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<title>Java Collections API Design FAQ</title>
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<h2>Java Collections API Design FAQ</h2>
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<hr>
This document answers frequently asked questions concerning the
design of the Java collections framework. It is derived from the
large volume of traffic on the collections-comments alias. It
serves as a design rationale for the collections framework.
<h3>Core Interfaces - General Questions</h3>
<ol>
<li><a href="#a1"><b>Why don't you support immutability directly in
the core collection interfaces so that you can do away with
<em>optional operations</em> (and
UnsupportedOperationException)?</b></a></li>
<li><a href="#a2"><b>Won't programmers have to surround any code
that calls optional operations with a try-catch clause in case they
throw an UnsupportedOperationException?</b></a></li>
<li><a href="#a3"><b>Why isn't there a core interface for "bags"
(AKA multisets)?</b></a></li>
<li><a href="#a28"><b>Why didn't you use "Beans-style names" for
consistency?</b></a></li>
</ol>
<h3>Collection Interface</h3>
<ol>
<li><a href="#a5"><b>Why doesn't Collection extend Cloneable and
Serializable?</b></a></li>
<li><a href="#a6"><b>Why don't you provide an "apply" method in
Collection to apply a given method ("upcall") to all the elements
of the Collection?</b></a></li>
<li><a href="#a7"><b>Why didn't you provide a "Predicate" interface,
and related methods (e.g., a method to find the first element in
the Collection satisfying the predicate)?</b></a></li>
<li><a href="#a8"><b>Why don't you provide a form of the addAll
method that takes an Enumeration (or an Iterator)?</b></a></li>
<li><a href="#a9"><b>Why don't the concrete implementations in the
JDK have Enumeration (or Iterator) constructors?</b></a></li>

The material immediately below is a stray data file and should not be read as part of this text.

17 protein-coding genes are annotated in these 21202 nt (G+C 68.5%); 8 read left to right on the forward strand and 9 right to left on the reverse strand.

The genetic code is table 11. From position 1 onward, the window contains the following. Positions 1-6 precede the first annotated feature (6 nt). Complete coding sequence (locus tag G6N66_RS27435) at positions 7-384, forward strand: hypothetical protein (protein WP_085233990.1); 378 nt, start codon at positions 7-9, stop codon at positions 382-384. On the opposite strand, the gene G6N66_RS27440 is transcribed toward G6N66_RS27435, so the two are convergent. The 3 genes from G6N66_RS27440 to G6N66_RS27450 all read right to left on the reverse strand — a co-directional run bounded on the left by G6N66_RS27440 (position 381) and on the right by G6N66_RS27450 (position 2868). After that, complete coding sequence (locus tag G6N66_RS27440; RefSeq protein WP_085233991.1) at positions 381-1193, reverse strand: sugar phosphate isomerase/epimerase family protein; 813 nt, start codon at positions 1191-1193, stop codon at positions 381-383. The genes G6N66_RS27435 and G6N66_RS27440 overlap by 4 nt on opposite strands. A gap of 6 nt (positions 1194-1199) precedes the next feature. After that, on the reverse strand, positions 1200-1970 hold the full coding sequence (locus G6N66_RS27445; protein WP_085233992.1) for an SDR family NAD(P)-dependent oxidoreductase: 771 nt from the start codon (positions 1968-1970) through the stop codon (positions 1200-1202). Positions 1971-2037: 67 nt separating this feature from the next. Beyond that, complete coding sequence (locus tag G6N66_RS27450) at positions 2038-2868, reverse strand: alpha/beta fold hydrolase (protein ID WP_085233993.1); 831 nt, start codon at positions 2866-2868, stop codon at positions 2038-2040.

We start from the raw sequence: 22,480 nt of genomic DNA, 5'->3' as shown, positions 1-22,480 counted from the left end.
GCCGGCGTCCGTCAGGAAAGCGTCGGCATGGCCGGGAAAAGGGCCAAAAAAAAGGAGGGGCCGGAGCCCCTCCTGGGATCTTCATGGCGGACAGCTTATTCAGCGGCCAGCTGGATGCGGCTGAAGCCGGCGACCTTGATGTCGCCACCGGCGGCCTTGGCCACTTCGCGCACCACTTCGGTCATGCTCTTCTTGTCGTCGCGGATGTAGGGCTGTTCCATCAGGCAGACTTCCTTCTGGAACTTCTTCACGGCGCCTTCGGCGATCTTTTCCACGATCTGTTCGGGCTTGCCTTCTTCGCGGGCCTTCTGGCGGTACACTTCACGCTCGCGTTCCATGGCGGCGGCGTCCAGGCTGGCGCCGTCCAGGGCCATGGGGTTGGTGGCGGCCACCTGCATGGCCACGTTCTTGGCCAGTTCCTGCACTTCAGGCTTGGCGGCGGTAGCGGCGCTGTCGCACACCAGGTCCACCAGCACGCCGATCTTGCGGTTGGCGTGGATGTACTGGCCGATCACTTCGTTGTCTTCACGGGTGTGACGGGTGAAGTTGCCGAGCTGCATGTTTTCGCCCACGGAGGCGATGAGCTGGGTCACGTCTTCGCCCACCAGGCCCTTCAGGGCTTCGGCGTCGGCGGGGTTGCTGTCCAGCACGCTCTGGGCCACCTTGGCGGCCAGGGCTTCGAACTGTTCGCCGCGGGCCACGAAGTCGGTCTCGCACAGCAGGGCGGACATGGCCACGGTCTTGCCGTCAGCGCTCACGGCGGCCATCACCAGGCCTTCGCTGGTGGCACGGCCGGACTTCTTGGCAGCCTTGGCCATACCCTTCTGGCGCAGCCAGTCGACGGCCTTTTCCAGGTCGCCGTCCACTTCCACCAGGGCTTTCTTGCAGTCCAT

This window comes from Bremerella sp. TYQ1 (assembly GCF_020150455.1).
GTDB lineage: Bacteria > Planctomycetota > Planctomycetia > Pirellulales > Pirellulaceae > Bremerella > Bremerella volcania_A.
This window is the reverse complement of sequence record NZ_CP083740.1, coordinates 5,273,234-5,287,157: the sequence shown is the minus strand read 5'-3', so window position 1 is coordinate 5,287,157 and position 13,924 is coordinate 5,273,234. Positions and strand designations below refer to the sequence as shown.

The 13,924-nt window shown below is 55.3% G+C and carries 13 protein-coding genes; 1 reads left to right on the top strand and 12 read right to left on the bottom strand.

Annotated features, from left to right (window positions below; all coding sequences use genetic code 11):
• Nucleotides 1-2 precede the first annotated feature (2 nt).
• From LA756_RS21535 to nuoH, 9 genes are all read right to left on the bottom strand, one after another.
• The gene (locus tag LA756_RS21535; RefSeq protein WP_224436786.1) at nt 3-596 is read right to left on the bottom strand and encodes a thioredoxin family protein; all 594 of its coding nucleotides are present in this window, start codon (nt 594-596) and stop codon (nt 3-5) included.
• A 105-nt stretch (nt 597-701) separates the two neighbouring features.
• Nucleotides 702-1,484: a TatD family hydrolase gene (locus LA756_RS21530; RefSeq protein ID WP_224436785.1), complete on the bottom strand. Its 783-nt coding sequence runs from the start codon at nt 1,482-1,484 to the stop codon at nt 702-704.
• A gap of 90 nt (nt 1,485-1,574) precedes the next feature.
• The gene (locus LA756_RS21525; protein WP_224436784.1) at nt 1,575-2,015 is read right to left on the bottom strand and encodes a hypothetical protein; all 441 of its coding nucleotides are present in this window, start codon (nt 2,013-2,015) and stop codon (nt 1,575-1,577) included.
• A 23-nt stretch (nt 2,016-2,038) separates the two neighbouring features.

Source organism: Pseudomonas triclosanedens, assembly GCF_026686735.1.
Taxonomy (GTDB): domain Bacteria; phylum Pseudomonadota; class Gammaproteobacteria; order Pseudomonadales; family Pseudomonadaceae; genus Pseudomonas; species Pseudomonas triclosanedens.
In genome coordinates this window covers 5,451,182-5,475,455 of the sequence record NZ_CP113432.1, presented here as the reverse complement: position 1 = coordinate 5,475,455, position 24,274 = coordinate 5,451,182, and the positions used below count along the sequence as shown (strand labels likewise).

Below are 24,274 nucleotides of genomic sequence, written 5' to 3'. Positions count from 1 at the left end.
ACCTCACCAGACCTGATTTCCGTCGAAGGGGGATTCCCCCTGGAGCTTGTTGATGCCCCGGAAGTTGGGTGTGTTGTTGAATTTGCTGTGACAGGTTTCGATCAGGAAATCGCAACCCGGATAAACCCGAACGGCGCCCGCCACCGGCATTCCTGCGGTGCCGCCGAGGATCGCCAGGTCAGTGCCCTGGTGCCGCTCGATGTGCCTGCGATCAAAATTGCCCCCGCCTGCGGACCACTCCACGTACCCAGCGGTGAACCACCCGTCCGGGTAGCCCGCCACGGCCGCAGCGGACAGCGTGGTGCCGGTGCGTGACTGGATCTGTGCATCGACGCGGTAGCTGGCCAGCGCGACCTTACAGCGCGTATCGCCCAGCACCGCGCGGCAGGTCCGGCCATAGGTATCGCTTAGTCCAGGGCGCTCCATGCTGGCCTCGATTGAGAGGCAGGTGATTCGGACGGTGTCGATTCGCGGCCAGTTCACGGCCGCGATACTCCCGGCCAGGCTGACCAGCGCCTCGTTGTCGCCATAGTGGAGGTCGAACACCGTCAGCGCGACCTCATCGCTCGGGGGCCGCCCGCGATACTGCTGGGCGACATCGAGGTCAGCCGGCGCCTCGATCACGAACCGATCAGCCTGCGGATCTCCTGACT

<li><a href="#a10"><b>Why don't you provide an Iterator.add
method?</b></a></li>
</ol>
<h3>List Interface</h3>
<ol>
<li><a href="#a11"><b>Why don't you rename the List interface to
Sequence; doesn't "list" generally suggest "linked list"? Also,
doesn't it conflict with java.awt.List?</b></a></li>
<li><a href="#a12"><b>Why don't you rename List's set method to
replace, to avoid confusion with Set.</b></a></li>
</ol>
<h3>Map Interface</h3>
<ol>
<li><a href="#a14"><b>Why doesn't Map extend
Collection?</b></a></li>
</ol>
<h3>Iterator Interface</h3>
<ol>
<li><a href="#a18"><b>Why doesn't Iterator extend
Enumeration?</b></a></li>
<li><a href="#a19"><b>Why don't you provide an Iterator.peek method
that allows you to look at the next element in an iteration without
advancing the iterator?</b></a></li>
</ol>
<h3>Miscellaneous</h3>
<ol>
<li><a href="#a23"><b>Why did you write a new collections framework
instead of adopting JGL (a preexisting collections package from
ObjectSpace, Inc.) into the JDK?</b></a></li>
<li><a href="#a26"><b>Why don't you eliminate all of the methods and
classes that return "views" (Collections backed by other
collection-like objects). This would greatly reduce
aliasing.</b></a></li>
<li><a href="#a27"><b>Why don't you provide for "observable"
collections that send out Events when they're
modified?</b></a></li>
</ol>
<hr>
<h3>Core Interfaces - General Questions</h3>
<ol>
<li><a id="a1"><b>Why don't you support immutability
directly in the core collection interfaces so that you can do away
with <em>optional operations</em> (and
UnsupportedOperationException)?</b></a>
<p>This is the most controversial design decision in the whole API.
Clearly, static (compile time) type checking is highly desirable,
and is the norm in Java. We would have supported it if we believed
it were feasible. Unfortunately, attempts to achieve this goal
cause an explosion in the size of the interface hierarchy, and do
not succeed in eliminating the need for runtime exceptions (though
they reduce it substantially).</p>
<p>Doug Lea, who wrote a popular Java collections package that did
reflect mutability distinctions in its interface hierarchy, no
longer believes it is a viable approach, based on user experience
with his collections package. In his words (from personal
correspondence) "Much as it pains me to say it, strong static
typing does not work for collection interfaces in Java."</p>
<p>To illustrate the problem in gory detail, suppose you want to
add the notion of modifiability to the Hierarchy. You need four new
interfaces: ModifiableCollection, ModifiableSet, ModifiableList,